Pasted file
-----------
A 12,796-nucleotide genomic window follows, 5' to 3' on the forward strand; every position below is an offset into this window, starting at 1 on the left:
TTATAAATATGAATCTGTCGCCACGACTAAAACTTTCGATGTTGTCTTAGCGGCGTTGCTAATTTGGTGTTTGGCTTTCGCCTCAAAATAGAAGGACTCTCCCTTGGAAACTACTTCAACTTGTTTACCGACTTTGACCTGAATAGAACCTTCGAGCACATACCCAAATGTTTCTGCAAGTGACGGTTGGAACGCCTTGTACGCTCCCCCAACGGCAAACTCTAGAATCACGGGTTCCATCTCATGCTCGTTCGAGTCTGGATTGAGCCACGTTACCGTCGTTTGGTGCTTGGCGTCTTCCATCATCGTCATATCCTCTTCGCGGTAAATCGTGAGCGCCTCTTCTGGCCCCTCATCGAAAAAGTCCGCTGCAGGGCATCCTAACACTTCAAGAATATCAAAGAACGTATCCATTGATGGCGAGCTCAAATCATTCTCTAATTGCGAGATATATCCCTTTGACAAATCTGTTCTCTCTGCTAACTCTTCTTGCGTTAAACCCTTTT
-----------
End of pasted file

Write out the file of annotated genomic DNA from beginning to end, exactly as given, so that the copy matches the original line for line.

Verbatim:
A 12,796-nucleotide genomic window follows, 5' to 3' on the forward strand; every position below is an offset into this window, starting at 1 on the left:
TTATAAATATGAATCTGTCGCCACGACTAAAACTTTCGATGTTGTCTTAGCGGCGTTGCTAATTTGGTGTTTGGCTTTCGCCTCAAAATAGAAGGACTCTCCCTTGGAAACTACTTCAACTTGTTTACCGACTTTGACCTGAATAGAACCTTCGAGCACATACCCAAATGTTTCTGCAAGTGACGGTTGGAACGCCTTGTACGCTCCCCCAACGGCAAACTCTAGAATCACGGGTTCCATCTCATGCTCGTTCGAGTCTGGATTGAGCCACGTTACCGTCGTTTGGTGCTTGGCGTCTTCCATCATCGTCATATCCTCTTCGCGGTAAATCGTGAGCGCCTCTTCTGGCCCCTCATCGAAAAAGTCCGCTGCAGGGCATCCTAACACTTCAAGAATATCAAAGAACGTATCCATTGATGGCGAGCTCAAATCATTCTCTAATTGCGAGATATATCCCTTTGACAAATCTGTTCTCTCTGCTAACTCTTCTTGCGTTAAACCCTTTT